decided: March 15, 1968.
INDUSTRIAL VALLEY BANK AND TRUST COMPANY, APPELLANT
Appeal from judgment of Court of Common Pleas No. 5 of Philadelphia County, June T., 1965, No. 3769, in case of Milford J. Meyer v. Industrial Valley Bank and Trust Company.
Bernard J. Smolens, with him William T. Hangley, and Schnader, Harrison, Segal & Lewis, for appellant.
Louis J. Goffman, with him H. Robert Fiebach, and Wolf, Block, Schorr and Solis-Cohen, for appellee.
Bell, C. J., Musmanno, Jones, Cohen, Eagen, O'Brien and Roberts, JJ. Dissenting Opinion by Mr. Justice Roberts. Mr. Justice Musmanno joins in this dissenting opinion.
Author: Per Curiam
[ 428 Pa. Page 577]
Dissenting Opinion by Mr. Justice Roberts:
Milford Meyer and Max Cohen, two attorneys whose offices were in the same building, had been friends for many years. Cohen, in need of funds, sought to borrow $13,000 from Industrial Valley Bank. When the bank refused to loan this amount without some security, Cohen approached Meyer and asked if Meyer would agree to pledge some of his own stock as
[ 428 Pa. Page 578]
collateral for Cohen's loan. This Meyer readily agreed to do, for no compensation and as a pure gesture of friendship. On June 25, 1957, Meyer signed, in blank, a pledge agreement (the text of which is set out below),*fn1 pursuant to which he delivered to the bank 1500 shares of stock in the Sheraton Corporation. The bank then loaned Cohen $13,000, taking Cohen's demand note in exchange. Subsequent to this initial transaction, Meyer was twice permitted to substitute collateral. As a result, the collateral now involved in this litigation consists of $15,000 in Pennsylvania Turnpike bearer bonds.
By July 25, 1962 Cohen had reduced his debt to $8,000, and as a result, the bank returned to Meyer $5,000 of the $20,000 in bonds then held by Industrial. On February 21, 1963, without informing Meyer, Industrial served on Cohen formal notice that it would call for payment the remaining $8,000 on March 14, 1963. To this letter Cohen responded with the following transaction. Cohen approached the Girard Trust Bank and secured from it a loan sufficient to satisfy
[ 428 Pa. Page 579]
his debt to Industrial. (This loan was subsequently increased to $12,500.) Industrial on receipt of $8,104.63 (the outstanding debt, plus interest) marked Cohen's obligation satisfied. As security for this new Girard loan, Cohen pledged Meyer's Turnpike bonds which Industrial willingly surrendered to Girard upon Cohen's authorization. Meyer was apparently unaware of this transaction, and continued to believe that his bonds were in the custody of Industrial. This belief was quickly shaken on Cohen's death, however.
Shortly after his friend's death, Meyer inquired of Industrial concerning the status of the Cohen loan. He was then informed that this loan had been satisfied on March 11, 1963, the day Industrial received $8,104.63, and that his bonds were now in the possession of Girard. Incensed, Meyer demanded return of his bonds -- a demand which went unheeded. Shortly after this demand, however, the bonds again found their way into Industrial's possession when they were re-conveyed to Industrial by Girard, along with Cohen's note, in exchange for $12,935.43, the total amount of Cohen's indebtedness to Girard at the time of his death. Finally, Meyer instituted the present replevin action against Industrial for return of the bonds. The case was tried before a jury which returned a verdict for plaintiff Meyer. Industrial's motions for judgment n.o.v. and new trial were denied, and this denial affirmed per curiam by the majority. Because I believe that judgment n.o.v. should have been granted, or at minimum a new trial awarded, I dissent.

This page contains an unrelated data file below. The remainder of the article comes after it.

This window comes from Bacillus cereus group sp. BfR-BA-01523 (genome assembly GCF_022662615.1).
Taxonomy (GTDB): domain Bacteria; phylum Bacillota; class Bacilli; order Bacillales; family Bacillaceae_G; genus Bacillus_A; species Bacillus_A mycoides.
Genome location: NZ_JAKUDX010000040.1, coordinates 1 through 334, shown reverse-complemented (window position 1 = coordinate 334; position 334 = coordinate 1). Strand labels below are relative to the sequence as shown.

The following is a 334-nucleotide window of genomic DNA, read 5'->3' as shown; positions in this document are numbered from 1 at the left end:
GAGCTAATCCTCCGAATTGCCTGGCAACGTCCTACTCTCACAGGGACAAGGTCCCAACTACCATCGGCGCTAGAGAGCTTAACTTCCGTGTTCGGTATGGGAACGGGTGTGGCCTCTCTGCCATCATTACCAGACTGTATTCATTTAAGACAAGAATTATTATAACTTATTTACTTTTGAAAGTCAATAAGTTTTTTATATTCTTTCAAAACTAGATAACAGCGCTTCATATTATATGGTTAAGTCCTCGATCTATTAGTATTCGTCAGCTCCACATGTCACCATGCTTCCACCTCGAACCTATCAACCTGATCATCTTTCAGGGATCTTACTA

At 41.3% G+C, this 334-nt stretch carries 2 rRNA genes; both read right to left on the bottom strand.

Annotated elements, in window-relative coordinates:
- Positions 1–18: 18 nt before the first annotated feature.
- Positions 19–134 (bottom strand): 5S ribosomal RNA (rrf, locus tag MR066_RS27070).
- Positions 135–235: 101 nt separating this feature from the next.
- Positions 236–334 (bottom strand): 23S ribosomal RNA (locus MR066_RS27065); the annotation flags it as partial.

Simply stated, plaintiff's position is that he was a gratuitous surety for Cohen's loan, that any material alteration of the surety agreement made without Meyer's consent operates to discharge the surety completely (even if he has suffered no harm as a result
[ 428 Pa. Page 580]
of the change), that the transfer of bonds from Industrial to Girard was such a material alteration, and that therefore Meyer is entitled to the return of all his collateral. Under plaintiff's theory, it is contended that the subsequent transfer of the bonds back to Industrial is without legal significance.
Appellant, Industrial, on the other hand, maintains that the pledge agreement signed by Meyer was broad enough to include, within its advance ratification clause, the Girard transfer. Alternatively, it is contended that Meyer's conduct subsequent to the signing of the agreement was sufficient to create actual consent on his part to the bond transfer. Finally, appellants believe that this case is controlled by § 9-507 of the Uniform Commercial Code, which provides a remedy less severe than complete return of all bonds free of Cohen's indebtedness to Industrial.
I agree with the court below that this controversy is not governed by the U.C.C. Admittedly, § 9-507 of the Code does provide that in certain situations an injured surety may recover only to the extent of actual harm suffered. Thus, were that section to control this litigation, Meyer, if successful, could recover only the difference between the total value of his bonds and $8,104.63, the amount of Cohen's indebtedness to Industrial at the time the alleged breach occurred. However, § 9-507 clearly applies only to those situations where there has been a default by the debtor. In fact, the entire portion of the code in which § 9-507 is found is labelled throughout "Default". Act of October 2, 1959, P. L. 1023, § 9, 12A P.S. § 9-501 et seq. (Supp. 1966). Therefore, since it is uncontradicted that the loan was paid by funds from Girard on March 11, 1963, and was not to be considered in default until March 14, 1963, the "default" sections of the Code do not apply.
[ 428 Pa. Page 581]